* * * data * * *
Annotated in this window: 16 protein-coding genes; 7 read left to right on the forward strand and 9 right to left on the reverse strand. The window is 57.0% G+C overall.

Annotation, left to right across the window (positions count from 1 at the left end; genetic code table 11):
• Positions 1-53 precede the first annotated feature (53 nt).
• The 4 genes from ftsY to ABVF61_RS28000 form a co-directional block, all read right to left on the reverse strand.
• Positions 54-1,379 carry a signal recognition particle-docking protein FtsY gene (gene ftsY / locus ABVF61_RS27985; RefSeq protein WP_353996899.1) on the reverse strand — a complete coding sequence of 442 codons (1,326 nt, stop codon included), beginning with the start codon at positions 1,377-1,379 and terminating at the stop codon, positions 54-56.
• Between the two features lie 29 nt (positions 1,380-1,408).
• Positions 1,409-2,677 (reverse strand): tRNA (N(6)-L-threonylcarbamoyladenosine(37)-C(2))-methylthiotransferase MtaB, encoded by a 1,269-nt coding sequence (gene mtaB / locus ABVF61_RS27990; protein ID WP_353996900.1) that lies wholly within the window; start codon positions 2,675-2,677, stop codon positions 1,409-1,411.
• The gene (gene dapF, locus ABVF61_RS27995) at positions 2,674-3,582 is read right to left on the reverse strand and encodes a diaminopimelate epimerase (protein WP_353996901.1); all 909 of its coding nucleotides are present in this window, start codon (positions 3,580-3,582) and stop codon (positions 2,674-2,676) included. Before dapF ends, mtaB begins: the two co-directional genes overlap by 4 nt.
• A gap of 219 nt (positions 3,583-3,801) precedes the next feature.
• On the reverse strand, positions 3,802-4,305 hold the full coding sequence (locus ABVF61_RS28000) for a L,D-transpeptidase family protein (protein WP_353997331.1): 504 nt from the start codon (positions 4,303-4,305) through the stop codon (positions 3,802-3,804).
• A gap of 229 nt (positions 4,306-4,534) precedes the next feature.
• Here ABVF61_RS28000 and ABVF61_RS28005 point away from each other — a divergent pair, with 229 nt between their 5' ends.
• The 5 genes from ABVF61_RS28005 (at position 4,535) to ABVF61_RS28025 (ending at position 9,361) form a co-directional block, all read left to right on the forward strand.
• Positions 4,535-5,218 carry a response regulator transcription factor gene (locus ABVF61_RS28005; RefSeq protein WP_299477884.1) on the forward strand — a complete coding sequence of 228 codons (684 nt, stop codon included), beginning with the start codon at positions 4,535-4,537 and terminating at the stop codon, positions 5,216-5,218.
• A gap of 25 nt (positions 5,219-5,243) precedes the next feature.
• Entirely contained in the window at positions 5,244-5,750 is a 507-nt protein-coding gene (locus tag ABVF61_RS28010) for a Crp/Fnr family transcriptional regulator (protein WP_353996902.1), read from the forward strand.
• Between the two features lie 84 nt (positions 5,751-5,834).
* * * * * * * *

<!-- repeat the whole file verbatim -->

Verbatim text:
Annotated in this window: 16 protein-coding genes; 7 read left to right on the forward strand and 9 right to left on the reverse strand. The window is 57.0% G+C overall.

Annotation, left to right across the window (positions count from 1 at the left end; genetic code table 11):
• Positions 1-53 precede the first annotated feature (53 nt).
• The 4 genes from ftsY to ABVF61_RS28000 form a co-directional block, all read right to left on the reverse strand.
• Positions 54-1,379 carry a signal recognition particle-docking protein FtsY gene (gene ftsY / locus ABVF61_RS27985; RefSeq protein WP_353996899.1) on the reverse strand — a complete coding sequence of 442 codons (1,326 nt, stop codon included), beginning with the start codon at positions 1,377-1,379 and terminating at the stop codon, positions 54-56.
• Between the two features lie 29 nt (positions 1,380-1,408).
• Positions 1,409-2,677 (reverse strand): tRNA (N(6)-L-threonylcarbamoyladenosine(37)-C(2))-methylthiotransferase MtaB, encoded by a 1,269-nt coding sequence (gene mtaB / locus ABVF61_RS27990; protein ID WP_353996900.1) that lies wholly within the window; start codon positions 2,675-2,677, stop codon positions 1,409-1,411.
• The gene (gene dapF, locus ABVF61_RS27995) at positions 2,674-3,582 is read right to left on the reverse strand and encodes a diaminopimelate epimerase (protein WP_353996901.1); all 909 of its coding nucleotides are present in this window, start codon (positions 3,580-3,582) and stop codon (positions 2,674-2,676) included. Before dapF ends, mtaB begins: the two co-directional genes overlap by 4 nt.
• A gap of 219 nt (positions 3,583-3,801) precedes the next feature.
• On the reverse strand, positions 3,802-4,305 hold the full coding sequence (locus ABVF61_RS28000) for a L,D-transpeptidase family protein (protein WP_353997331.1): 504 nt from the start codon (positions 4,303-4,305) through the stop codon (positions 3,802-3,804).
• A gap of 229 nt (positions 4,306-4,534) precedes the next feature.
• Here ABVF61_RS28000 and ABVF61_RS28005 point away from each other — a divergent pair, with 229 nt between their 5' ends.
• The 5 genes from ABVF61_RS28005 (at position 4,535) to ABVF61_RS28025 (ending at position 9,361) form a co-directional block, all read left to right on the forward strand.
• Positions 4,535-5,218 carry a response regulator transcription factor gene (locus ABVF61_RS28005; RefSeq protein WP_299477884.1) on the forward strand — a complete coding sequence of 228 codons (684 nt, stop codon included), beginning with the start codon at positions 4,535-4,537 and terminating at the stop codon, positions 5,216-5,218.
• A gap of 25 nt (positions 5,219-5,243) precedes the next feature.
• Entirely contained in the window at positions 5,244-5,750 is a 507-nt protein-coding gene (locus tag ABVF61_RS28010) for a Crp/Fnr family transcriptional regulator (protein WP_353996902.1), read from the forward strand.
• Between the two features lie 84 nt (positions 5,751-5,834).